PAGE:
keet can't walk, staying on hocks. Help please?

chickengrl

Songster
9 Years
Sep 30, 2010
707
2
121
Northern Virginia
We have a 2 day old keet who can't seem to stand up all the way and stays on his hocks. In fact he is paddling around so much with is legs and wings he has mads sore spots on his legs. He lays on his chest most of the time. Seems distressed. Is ther anuthing we can do? It is totally not spraddle leg which I have treated successfully before. If I hold him upright he seems to stand there, but when I let go he falls forward on his face. Please help if you have any idea what we have going on here.
Thanks!
 

shelleyd2008

the bird is the word
11 Years
Sep 14, 2008
23,381
102
351
Adair Co., KY
What are you feeding it? I had a turkey and some quail chicks last year that did that. I changed their feed to a higher protein starter and within a few days they were good as new.
 

chickengrl

Songster
9 Years
Sep 30, 2010
707
2
121
Northern Virginia
Quote:we are feeding game bird starter 28% protein I believe. I really hate to cull this little guy.....any other ideas? He just paddles around on his wings. Thanks
 

shelleyd2008

the bird is the word
11 Years
Sep 14, 2008
23,381
102
351
Adair Co., KY
Quote:we are feeding game bird starter 28% protein I believe. I really hate to cull this little guy.....any other ideas? He just paddles around on his wings. Thanks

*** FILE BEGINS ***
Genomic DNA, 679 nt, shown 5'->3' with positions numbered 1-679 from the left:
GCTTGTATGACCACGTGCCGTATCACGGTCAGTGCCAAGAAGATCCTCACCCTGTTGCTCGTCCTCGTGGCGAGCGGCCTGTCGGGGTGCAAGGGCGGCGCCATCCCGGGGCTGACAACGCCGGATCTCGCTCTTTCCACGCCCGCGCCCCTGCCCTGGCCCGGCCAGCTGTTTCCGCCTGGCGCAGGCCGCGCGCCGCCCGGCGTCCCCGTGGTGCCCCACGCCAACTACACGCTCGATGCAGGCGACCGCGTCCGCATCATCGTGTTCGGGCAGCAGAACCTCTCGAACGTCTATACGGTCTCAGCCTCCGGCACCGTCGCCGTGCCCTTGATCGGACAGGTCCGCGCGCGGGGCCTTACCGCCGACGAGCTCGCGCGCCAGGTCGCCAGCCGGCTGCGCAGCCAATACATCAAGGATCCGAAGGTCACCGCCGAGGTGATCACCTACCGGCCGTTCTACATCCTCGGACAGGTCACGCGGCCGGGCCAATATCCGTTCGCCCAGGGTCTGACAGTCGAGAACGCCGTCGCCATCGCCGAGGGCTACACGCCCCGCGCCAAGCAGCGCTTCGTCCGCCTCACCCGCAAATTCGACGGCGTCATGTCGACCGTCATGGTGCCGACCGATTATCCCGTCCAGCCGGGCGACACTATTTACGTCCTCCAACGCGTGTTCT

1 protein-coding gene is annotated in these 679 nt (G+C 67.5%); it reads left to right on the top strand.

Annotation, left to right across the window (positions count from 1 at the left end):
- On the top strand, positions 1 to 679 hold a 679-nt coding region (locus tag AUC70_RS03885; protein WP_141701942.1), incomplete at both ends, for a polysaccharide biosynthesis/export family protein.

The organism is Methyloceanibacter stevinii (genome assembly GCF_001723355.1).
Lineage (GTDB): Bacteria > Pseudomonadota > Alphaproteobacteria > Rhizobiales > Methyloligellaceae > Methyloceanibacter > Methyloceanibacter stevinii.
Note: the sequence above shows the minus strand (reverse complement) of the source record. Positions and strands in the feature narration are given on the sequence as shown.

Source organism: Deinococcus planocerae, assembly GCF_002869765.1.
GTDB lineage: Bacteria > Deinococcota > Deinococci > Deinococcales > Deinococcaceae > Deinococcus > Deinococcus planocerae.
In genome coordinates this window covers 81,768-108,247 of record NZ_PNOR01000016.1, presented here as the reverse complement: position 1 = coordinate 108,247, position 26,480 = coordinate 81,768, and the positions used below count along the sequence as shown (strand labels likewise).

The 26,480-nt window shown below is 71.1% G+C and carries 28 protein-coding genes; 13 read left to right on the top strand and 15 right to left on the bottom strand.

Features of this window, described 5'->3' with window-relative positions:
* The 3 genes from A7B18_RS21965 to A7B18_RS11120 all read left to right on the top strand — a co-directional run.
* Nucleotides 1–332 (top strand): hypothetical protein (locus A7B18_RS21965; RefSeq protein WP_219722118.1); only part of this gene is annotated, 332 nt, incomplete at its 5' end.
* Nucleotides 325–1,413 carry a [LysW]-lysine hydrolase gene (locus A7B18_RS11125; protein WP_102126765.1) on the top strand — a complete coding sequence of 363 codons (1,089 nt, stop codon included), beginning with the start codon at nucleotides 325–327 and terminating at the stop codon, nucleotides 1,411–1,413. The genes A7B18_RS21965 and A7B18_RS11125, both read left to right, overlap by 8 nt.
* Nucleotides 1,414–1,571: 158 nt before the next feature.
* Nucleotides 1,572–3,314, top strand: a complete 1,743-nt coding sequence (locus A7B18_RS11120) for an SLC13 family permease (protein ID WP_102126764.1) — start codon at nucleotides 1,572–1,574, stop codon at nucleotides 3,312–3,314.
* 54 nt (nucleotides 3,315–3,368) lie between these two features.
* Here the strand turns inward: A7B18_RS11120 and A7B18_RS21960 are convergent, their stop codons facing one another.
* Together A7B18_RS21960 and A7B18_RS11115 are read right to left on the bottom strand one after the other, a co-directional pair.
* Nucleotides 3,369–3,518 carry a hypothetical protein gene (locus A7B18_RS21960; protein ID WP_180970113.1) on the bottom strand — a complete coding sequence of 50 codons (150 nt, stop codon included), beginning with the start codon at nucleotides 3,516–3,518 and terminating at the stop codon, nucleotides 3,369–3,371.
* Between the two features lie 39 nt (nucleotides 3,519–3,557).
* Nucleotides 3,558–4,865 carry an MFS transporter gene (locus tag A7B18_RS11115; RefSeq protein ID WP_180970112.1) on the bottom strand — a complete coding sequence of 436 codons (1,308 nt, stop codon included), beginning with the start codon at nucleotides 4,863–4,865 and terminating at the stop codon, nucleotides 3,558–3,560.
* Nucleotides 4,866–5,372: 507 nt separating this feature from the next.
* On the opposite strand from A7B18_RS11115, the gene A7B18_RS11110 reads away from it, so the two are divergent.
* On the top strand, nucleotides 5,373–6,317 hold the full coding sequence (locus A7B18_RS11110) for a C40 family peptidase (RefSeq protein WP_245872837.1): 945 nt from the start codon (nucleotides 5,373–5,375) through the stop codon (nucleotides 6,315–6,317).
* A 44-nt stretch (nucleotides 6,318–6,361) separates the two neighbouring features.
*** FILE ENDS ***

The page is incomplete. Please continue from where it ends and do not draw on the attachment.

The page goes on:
Try feeding a regular chick starter if you have it, several people have had problems with different brands of GBS this season. Other than Idk.
 

ChooksChick

BeakHouse's Mad Chicken Scientist
11 Years
Aug 17, 2008
7,738
161
341
Larry, KS
My Coop
It may be a slipped tendon- google for a site about 'poultry podiatry' and look at the plans for the 'chick chair.' You'll need to get the weight off the hocks.

I also made a padded splint to hold the tendon in place using the cushioned ends of Q-tips to sandwich the tendon back in its place with paper medical tape. In this case, you may need it on both legs. Keeping the weight off of the leg while the tendon is held in place for a couple of days (while the bones grow into the length of the tendons) may be all it needs. My pea is a healthy, magnificent yearling now!
 
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chickengrl

Songster
9 Years
Sep 30, 2010
707
2
121
Northern Virginia
So I am thinking you guys are right and we have a slipped tendon on 2 keets. I am not sure I have the right stuff to hatch and care for keets. We had 24 eggs we PICKED up locally and only 7 hatched, one had spraddle leg (fixed), and one seems to have slipped tendon on both legs and another has slipped tendon on one leg. So, 3 out of 7` with legs issues. Not doing to well with these guys so far. In the same incubator I had 11 SHIPPED silver ameraucanas and had a 100% hatch!! (no can't tell you the breeder....she is ALL mine. LOL) So, don't think it was our incubator. Are keets just more fragile? We are considering a trip to the exotic vet so they can have a look. If they show us once, pretty sure we could do it next time. I am afraid of pulling too hard on the leg.